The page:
With the sale of Calvin Klein, look for Barry Schwartz to spend far more time around his passion: horses.
Klein, president of Calvin Klein, which the week of Dec. 16 announced it was being sold to Phillips-Van Heusen, said the deal would leave him more hours and energy to devote to his chairmanship of the New York Racing Association.
"I now plan to spend most of the time with NYRA at the tracks. I'm hoping to make a really, really positive contribution," Schwartz said. "It will give me a chance to focus more on things I've not had time to get into."
Schwartz co-founded the clothing maker with his boyhood friend, Calvin Klein, nearly 35 years ago. The sale will make Schwartz, who invested $10,000 in the company when it started in 1968, even richer. Though details of how much the two company founders will personally receive from the sale, they sold the company for $400 million in cash, plus $30 million in stock and up to $300 million in royalties.
When Schwartz first took over the NYRA chairmanship, he spent three days a week at Calvin Klein's Manhattan offices, and three days a week at the NYRA facilities. But in recent months, with the sale negotiations under way, Schwartz has only been making it out to the track on weekends. That has forced him to conduct NYRA business over the telephone or in meetings at Calvin Klein headquarters.
"I'd would get one call for Calvin Klein business, then NYRA, then Calvin Klein, then NYRA. It went back and forth all day," he said.
Schwartz said he now envisions a more hands-on approach in his work at NYRA. "I would like to be able to spend more time looking at every department here in greater depth, which has been very difficult to do," he said.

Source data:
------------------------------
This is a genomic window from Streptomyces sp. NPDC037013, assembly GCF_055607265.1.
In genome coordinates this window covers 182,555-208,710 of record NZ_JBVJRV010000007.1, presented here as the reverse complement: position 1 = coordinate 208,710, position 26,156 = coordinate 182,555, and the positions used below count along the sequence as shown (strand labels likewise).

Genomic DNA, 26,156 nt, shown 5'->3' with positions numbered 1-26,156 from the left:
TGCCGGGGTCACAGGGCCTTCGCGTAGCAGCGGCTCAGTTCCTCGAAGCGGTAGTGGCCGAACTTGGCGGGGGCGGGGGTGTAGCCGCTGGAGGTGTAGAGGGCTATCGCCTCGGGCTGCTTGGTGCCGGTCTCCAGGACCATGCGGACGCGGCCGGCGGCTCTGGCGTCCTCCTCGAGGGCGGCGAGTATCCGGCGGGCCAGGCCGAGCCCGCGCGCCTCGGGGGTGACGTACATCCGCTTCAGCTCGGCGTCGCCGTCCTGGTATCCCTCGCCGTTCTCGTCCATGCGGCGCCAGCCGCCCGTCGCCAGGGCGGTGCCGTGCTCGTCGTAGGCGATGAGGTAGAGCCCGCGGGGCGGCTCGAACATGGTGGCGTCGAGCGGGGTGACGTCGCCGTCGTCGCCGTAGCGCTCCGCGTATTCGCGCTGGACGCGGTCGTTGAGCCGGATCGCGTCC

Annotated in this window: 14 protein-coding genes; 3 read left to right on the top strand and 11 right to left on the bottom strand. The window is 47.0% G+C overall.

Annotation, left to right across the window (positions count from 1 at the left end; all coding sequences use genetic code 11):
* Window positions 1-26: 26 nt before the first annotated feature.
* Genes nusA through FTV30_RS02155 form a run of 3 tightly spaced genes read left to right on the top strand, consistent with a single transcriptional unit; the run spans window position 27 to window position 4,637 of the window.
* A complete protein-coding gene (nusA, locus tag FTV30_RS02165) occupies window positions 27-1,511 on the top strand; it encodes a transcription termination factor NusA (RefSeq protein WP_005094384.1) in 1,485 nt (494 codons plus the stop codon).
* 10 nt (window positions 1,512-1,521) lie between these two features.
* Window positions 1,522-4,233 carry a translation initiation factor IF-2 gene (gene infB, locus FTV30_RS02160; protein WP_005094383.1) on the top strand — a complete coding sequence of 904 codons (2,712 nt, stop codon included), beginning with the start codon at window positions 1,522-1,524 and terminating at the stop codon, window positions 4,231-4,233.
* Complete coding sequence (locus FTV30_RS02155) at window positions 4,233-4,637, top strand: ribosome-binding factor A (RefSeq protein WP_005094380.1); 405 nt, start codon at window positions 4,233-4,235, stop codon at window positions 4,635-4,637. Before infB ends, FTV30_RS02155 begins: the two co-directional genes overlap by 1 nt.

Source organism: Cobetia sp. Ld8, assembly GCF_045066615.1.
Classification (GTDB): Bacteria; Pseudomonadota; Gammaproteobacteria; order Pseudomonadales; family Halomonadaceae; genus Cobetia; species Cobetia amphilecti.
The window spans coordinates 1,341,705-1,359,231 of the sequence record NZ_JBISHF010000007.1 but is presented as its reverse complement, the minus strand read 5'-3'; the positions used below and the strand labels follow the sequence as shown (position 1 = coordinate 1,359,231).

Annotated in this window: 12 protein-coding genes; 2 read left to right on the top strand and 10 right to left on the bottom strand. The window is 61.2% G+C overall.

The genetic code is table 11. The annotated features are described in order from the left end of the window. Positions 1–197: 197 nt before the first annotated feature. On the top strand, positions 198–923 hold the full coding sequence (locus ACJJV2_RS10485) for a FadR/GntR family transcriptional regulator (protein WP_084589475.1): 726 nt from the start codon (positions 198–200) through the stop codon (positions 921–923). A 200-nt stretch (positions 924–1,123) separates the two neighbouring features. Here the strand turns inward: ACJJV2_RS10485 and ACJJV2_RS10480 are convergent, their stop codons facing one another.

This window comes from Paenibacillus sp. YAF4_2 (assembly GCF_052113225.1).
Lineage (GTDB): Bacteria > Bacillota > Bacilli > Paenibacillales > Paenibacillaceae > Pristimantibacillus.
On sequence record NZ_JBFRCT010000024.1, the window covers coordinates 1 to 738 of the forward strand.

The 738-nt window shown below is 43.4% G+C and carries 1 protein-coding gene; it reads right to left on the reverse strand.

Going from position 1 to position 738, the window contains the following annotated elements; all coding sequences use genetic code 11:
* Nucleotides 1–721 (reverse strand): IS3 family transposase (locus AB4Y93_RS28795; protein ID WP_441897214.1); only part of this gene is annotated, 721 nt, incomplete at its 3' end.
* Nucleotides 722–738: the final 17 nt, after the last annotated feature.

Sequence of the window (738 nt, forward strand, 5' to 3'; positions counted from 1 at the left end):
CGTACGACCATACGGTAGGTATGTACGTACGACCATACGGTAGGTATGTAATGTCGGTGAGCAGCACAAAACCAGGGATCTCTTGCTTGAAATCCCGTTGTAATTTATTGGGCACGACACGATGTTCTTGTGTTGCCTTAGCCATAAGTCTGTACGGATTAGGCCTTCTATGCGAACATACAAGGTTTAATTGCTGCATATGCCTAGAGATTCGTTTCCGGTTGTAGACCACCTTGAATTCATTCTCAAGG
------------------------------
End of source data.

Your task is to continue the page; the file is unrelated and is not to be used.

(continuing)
The timing of all this could be important for NYRA. The influence of NYRA has grown in the state legislature, in part because of relations Schwartz has built with Gov. George Pataki and Assembly Speaker Sheldon Silver. NYRA has long been close to Senate Majority Leader Joseph Bruno.
Those ties will be tested in the coming months as NYRA, along with the state's other tracks, lobbies for the state to sweeten the split tracks are to receive under New York's video lottery terminal law. Tracks have not implemented gaming because they believe it would be a money loser. With a huge deficit facing the state, tracks believe the state will be more open early next year to amending the law.
"It seems to me the sentiment has shifted a bit," Schwartz said. "I believe the legislature is going to have to give up more if they want us to build these casinos."
Of course, NYRA has a particularly vested interest. A law on the books extends NYRA's franchise until 2012, but only if VLTs are up and running at Aqueduct by April 1, 2003 Schwartz believes that date will be pushed back. "I'm sure the governor realizes that's not possible now," he said.
And then there's Schwartz's nagging dream. "I still haven't given up on New York City OTB," he said of the operation NYRA has been pushing to purchase for years.
In the meantime, Schwartz said he's just going to enjoy the transition from splitting his duties between two demanding industries to being able to devote his complete attention to NYRA. "I'm very excited. I love my time out here," Schwartz said.